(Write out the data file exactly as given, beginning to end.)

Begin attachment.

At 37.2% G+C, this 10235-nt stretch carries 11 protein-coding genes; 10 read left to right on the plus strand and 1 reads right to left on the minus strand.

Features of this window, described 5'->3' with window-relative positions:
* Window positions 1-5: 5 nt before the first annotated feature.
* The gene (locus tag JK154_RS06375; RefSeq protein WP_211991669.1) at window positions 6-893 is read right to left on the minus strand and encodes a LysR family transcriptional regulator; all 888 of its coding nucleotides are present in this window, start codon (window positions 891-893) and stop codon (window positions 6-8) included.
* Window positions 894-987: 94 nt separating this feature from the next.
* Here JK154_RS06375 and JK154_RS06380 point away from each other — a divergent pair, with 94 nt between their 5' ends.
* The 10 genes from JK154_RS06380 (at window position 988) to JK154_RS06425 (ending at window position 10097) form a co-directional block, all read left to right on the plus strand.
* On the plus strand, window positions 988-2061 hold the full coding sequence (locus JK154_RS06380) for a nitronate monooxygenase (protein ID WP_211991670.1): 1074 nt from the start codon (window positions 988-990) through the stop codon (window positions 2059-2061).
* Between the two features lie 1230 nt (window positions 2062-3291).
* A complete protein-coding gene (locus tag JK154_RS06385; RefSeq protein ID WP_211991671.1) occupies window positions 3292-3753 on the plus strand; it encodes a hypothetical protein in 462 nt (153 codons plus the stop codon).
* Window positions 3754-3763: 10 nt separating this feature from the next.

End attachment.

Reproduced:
At 37.2% G+C, this 10235-nt stretch carries 11 protein-coding genes; 10 read left to right on the plus strand and 1 reads right to left on the minus strand.

Features of this window, described 5'->3' with window-relative positions:
* Window positions 1-5: 5 nt before the first annotated feature.
* The gene (locus tag JK154_RS06375; RefSeq protein WP_211991669.1) at window positions 6-893 is read right to left on the minus strand and encodes a LysR family transcriptional regulator; all 888 of its coding nucleotides are present in this window, start codon (window positions 891-893) and stop codon (window positions 6-8) included.
* Window positions 894-987: 94 nt separating this feature from the next.
* Here JK154_RS06375 and JK154_RS06380 point away from each other — a divergent pair, with 94 nt between their 5' ends.
* The 10 genes from JK154_RS06380 (at window position 988) to JK154_RS06425 (ending at window position 10097) form a co-directional block, all read left to right on the plus strand.
* On the plus strand, window positions 988-2061 hold the full coding sequence (locus JK154_RS06380) for a nitronate monooxygenase (protein ID WP_211991670.1): 1074 nt from the start codon (window positions 988-990) through the stop codon (window positions 2059-2061).
* Between the two features lie 1230 nt (window positions 2062-3291).
* A complete protein-coding gene (locus tag JK154_RS06385; RefSeq protein ID WP_211991671.1) occupies window positions 3292-3753 on the plus strand; it encodes a hypothetical protein in 462 nt (153 codons plus the stop codon).
* Window positions 3754-3763: 10 nt separating this feature from the next.